3 Potential Alternatives to Buying Textbooks


Physical textbooks continue to plague many pharmacy students.

Physical textbooks continue to plague many pharmacy students.

Textbooks for graduate and undergraduate classes can cost thousands of dollars throughout a pharmacy student’s academic career. In hindsight, many former students rhetorically ask, “Why did I spend so much money on that textbook that I never used?” Textbooks are a financial burden to many students and may be of limited value for future reference as pharmacists because the profession is so dynamic.

Before pharmacy school, college tempered my anxiety with textbooks. In my first semester, I purchased all required textbooks, rarely used them, and learned to not repeat the same mistake.

Networking with senior students and colleagues to see when textbooks are wise to purchase or skip altogether is a great first step toward saving money and avoiding the insidious trap that most pharmacy textbooks are. I discovered a few ways to circumvent the need to purchase expensive textbooks throughout pharmacy school and even graduate school (Master’s and PhD programs).

Here are 3 ways I got through many years of pharmacy school without buying any textbooks:

1. Relying on Class Notes

Throughout my professional and graduate academic career, I’ve found that professors tend to place much more emphasis on the notes presented in class rather than additional readings from the textbook assigned. It’s not uncommon to have 3 exams in a single week during the semester. As a result, it often isn’t practical to do the background reading for all of the topics.

I found that focusing on class notes was much more effective than investing time in reading the textbook. Although the textbook often presented valuable aspects of the material, the tests tended to follow the class notes more closely than the textbooks, at least in my experience.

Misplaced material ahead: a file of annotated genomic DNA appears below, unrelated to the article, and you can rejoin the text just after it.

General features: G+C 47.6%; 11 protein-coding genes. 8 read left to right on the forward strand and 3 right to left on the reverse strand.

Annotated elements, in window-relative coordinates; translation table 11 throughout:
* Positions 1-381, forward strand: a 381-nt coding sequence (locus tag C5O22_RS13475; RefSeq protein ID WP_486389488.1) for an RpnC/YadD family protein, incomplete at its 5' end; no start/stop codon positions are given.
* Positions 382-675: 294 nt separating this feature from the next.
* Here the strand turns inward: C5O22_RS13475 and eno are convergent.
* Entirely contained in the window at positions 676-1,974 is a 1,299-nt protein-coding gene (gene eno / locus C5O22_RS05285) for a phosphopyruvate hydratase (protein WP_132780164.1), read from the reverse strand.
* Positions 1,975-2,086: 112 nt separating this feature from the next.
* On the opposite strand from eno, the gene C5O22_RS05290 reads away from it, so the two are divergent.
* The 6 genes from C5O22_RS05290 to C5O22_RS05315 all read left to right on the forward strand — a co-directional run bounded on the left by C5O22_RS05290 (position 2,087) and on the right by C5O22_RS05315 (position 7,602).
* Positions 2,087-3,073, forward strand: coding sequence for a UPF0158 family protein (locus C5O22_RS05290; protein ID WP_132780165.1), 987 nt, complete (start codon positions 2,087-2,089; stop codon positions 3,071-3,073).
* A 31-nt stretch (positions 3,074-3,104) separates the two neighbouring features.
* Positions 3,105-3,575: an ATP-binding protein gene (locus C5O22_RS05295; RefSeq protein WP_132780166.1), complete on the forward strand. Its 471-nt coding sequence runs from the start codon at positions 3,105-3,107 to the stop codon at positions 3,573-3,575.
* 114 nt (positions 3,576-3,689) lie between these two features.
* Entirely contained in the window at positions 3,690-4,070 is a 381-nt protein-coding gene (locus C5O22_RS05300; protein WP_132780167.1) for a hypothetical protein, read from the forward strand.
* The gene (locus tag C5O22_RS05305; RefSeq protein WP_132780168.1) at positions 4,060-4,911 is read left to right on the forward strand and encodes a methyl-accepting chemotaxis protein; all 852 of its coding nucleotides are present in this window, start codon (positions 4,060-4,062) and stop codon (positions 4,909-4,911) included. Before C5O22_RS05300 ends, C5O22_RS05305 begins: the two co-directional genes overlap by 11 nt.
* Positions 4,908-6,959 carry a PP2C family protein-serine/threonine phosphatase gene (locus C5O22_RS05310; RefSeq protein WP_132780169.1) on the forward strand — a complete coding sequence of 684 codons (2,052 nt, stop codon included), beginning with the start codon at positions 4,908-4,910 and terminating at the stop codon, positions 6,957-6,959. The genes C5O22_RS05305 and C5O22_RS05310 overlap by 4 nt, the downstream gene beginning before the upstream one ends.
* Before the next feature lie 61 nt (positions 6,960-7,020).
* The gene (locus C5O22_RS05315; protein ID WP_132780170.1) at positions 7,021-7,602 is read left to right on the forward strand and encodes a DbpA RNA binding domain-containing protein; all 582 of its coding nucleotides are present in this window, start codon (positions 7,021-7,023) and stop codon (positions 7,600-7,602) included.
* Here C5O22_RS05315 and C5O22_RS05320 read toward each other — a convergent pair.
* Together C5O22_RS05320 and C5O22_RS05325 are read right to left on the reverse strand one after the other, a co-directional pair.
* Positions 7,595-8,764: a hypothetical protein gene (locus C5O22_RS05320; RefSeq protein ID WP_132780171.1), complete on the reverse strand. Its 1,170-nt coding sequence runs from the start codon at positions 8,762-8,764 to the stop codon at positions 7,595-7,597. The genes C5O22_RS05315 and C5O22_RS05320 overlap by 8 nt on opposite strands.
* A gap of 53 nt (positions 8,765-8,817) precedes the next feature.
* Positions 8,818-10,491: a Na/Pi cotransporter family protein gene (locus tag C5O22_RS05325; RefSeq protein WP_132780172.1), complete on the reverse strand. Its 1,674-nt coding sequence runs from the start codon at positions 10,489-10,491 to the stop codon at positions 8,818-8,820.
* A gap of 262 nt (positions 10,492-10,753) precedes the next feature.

2. Borrowing from Libraries or Peers

Occasionally, a professor will give an assignment that requires the physical textbook to complete. Campus libraries often have the same textbooks available for loan or to use as a reference as needed. Even if it isn’t the most current edition, it will likely suffice.

Obviously, borrowing a textbook from a friend or colleague would also work, but that’s not always possible. Using Inter-Library Loan (ILL) services to acquire a copy of a textbook not otherwise available in an institution’s library also works. For instance, I used ILL to acquire a very expensive required textbook, completed the required readings according to the provided syllabus (during the first 2 weeks of class), and promptly returned it.

3. Digital Sources

Many academics espouse the value of textbooks as great sources of detailed background information that can be consulted to flush out topics only barely touched upon in class. However, other sources like primary literature can also provide this service.

Articles are generally available for free to students through subscription databases paid for by the institution. In fact, some of these databases may have the required textbooks in digital form, as well. Primary literature and digital textbooks are the best alternatives to physical textbooks, in my opinion, as they provide current information while familiarizing students with using databases to conduct research on their own.

Unfortunately, there are instances where textbooks are unavoidable. Some classes require them for in-class assignments or registering for online assignments. Renting them from a textbook rental service may be needed if they’re unavailable at the university’s library. It’s my personal opinion that physical textbooks for pharmacy school are an inconvenience and costly drain on a student’s resources with exceptions as noted. Therefore, it’s always a good idea to explore possible alternatives before spending substantial money on textbooks.

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